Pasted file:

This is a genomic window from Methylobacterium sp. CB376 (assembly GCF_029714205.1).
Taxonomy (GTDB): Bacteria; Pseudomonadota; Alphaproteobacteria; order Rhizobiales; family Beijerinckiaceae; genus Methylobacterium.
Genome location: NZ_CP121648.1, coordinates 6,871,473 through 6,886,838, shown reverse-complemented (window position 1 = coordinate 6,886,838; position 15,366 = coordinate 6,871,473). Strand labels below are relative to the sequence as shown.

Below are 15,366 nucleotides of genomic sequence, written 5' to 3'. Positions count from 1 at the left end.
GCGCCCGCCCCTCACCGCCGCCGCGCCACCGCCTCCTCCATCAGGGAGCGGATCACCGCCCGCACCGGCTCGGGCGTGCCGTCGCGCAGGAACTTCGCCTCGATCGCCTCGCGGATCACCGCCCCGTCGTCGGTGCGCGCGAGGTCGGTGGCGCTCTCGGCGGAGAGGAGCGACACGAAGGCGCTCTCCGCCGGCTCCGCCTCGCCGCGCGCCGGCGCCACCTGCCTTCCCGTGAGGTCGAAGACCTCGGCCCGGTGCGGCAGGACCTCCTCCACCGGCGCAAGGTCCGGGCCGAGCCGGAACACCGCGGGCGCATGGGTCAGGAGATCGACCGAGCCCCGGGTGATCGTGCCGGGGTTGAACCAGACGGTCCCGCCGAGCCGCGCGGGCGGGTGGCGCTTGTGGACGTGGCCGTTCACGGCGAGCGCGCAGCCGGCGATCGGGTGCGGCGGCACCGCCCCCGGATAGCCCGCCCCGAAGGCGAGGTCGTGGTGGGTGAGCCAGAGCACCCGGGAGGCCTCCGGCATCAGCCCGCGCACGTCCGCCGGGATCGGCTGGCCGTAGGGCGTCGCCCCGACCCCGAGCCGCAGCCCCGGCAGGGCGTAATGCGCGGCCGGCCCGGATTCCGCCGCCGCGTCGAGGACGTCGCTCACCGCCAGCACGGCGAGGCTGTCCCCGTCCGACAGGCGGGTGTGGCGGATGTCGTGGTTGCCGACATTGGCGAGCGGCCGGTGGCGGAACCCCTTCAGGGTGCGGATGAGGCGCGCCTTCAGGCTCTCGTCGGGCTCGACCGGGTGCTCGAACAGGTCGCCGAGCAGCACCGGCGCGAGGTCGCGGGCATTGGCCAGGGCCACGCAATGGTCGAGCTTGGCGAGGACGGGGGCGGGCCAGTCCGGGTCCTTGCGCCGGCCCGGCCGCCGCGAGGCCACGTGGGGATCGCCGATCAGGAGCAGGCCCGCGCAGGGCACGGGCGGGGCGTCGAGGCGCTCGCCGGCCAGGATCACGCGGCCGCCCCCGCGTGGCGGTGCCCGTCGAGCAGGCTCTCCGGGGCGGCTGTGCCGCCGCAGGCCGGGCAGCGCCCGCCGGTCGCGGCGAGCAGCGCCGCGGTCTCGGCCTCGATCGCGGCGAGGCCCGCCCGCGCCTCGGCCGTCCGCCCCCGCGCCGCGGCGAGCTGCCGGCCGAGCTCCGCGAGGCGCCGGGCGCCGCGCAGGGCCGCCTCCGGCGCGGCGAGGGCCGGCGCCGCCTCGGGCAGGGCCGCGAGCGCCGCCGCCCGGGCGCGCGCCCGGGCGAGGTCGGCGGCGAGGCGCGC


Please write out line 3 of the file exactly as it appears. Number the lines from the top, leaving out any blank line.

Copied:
Genome location: NZ_CP121648.1, coordinates 6,871,473 through 6,886,838, shown reverse-complemented (window position 1 = coordinate 6,886,838; position 15,366 = coordinate 6,871,473). Strand labels below are relative to the sequence as shown.